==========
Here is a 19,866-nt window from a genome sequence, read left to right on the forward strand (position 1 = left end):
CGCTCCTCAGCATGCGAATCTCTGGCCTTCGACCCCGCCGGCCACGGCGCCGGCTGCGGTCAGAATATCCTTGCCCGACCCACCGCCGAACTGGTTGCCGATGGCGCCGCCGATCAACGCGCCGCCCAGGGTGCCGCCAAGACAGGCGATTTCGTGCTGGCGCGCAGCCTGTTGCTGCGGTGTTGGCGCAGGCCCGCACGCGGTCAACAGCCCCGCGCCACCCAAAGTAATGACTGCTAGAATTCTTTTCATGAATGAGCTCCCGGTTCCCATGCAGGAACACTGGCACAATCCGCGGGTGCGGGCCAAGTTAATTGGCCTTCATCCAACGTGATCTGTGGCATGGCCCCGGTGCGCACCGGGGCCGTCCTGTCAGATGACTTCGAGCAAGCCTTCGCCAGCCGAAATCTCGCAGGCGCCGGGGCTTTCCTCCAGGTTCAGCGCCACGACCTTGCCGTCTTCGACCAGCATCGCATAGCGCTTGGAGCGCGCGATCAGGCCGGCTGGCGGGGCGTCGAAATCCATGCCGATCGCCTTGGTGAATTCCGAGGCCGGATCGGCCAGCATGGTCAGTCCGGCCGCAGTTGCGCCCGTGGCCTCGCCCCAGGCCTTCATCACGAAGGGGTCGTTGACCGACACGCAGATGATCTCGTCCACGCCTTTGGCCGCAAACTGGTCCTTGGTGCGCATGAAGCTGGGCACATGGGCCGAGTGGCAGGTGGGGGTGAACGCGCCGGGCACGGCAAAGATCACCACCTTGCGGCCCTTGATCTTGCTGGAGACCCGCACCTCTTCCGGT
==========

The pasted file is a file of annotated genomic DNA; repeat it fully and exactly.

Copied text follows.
Here is a 19,866-nt window from a genome sequence, read left to right on the forward strand (position 1 = left end):
CGCTCCTCAGCATGCGAATCTCTGGCCTTCGACCCCGCCGGCCACGGCGCCGGCTGCGGTCAGAATATCCTTGCCCGACCCACCGCCGAACTGGTTGCCGATGGCGCCGCCGATCAACGCGCCGCCCAGGGTGCCGCCAAGACAGGCGATTTCGTGCTGGCGCGCAGCCTGTTGCTGCGGTGTTGGCGCAGGCCCGCACGCGGTCAACAGCCCCGCGCCACCCAAAGTAATGACTGCTAGAATTCTTTTCATGAATGAGCTCCCGGTTCCCATGCAGGAACACTGGCACAATCCGCGGGTGCGGGCCAAGTTAATTGGCCTTCATCCAACGTGATCTGTGGCATGGCCCCGGTGCGCACCGGGGCCGTCCTGTCAGATGACTTCGAGCAAGCCTTCGCCAGCCGAAATCTCGCAGGCGCCGGGGCTTTCCTCCAGGTTCAGCGCCACGACCTTGCCGTCTTCGACCAGCATCGCATAGCGCTTGGAGCGCGCGATCAGGCCGGCTGGCGGGGCGTCGAAATCCATGCCGATCGCCTTGGTGAATTCCGAGGCCGGATCGGCCAGCATGGTCAGTCCGGCCGCAGTTGCGCCCGTGGCCTCGCCCCAGGCCTTCATCACGAAGGGGTCGTTGACCGACACGCAGATGATCTCGTCCACGCCTTTGGCCGCAAACTGGTCCTTGGTGCGCATGAAGCTGGGCACATGGGCCGAGTGGCAGGTGGGGGTGAACGCGCCGGGCACGGCAAAGATCACCACCTTGCGGCCCTTGATCTTGCTGGAGACCCGCACCTCTTCCGGT